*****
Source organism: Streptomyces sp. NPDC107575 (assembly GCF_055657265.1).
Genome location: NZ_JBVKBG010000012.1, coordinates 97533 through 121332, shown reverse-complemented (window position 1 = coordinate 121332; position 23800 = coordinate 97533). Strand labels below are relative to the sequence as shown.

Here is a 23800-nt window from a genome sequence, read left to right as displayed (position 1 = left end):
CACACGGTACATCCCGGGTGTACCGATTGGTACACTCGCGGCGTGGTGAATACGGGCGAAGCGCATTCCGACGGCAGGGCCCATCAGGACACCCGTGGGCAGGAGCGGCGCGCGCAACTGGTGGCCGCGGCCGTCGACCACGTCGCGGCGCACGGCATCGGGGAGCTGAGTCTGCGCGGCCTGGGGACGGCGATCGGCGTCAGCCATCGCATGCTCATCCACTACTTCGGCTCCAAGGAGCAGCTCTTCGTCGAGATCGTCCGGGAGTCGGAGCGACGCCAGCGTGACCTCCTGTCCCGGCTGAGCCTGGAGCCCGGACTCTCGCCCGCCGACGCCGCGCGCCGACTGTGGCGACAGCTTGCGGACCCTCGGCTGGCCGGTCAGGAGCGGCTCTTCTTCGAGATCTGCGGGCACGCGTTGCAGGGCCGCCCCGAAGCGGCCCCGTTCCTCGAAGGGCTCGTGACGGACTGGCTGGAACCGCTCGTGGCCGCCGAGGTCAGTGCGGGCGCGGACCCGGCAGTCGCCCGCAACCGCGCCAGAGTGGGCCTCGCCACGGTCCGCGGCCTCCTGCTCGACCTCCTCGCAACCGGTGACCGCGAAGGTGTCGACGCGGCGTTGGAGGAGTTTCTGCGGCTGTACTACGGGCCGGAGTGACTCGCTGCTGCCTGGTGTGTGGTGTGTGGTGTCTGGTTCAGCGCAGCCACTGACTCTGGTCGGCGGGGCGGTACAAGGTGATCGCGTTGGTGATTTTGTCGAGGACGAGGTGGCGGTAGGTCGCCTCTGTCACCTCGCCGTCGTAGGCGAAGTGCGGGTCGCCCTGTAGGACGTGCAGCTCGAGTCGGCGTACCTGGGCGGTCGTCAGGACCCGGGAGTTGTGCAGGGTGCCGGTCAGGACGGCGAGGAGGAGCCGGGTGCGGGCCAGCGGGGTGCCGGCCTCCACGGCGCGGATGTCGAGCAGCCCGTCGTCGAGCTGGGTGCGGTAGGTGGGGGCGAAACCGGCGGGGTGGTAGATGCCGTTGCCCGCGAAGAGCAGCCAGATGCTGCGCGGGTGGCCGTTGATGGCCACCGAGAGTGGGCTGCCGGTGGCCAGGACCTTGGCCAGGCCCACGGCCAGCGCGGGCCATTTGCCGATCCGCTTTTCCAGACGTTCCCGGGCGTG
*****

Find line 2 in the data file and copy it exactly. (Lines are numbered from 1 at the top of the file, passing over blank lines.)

Genome location: NZ_JBVKBG010000012.1, coordinates 97533 through 121332, shown reverse-complemented (window position 1 = coordinate 121332; position 23800 = coordinate 97533). Strand labels below are relative to the sequence as shown.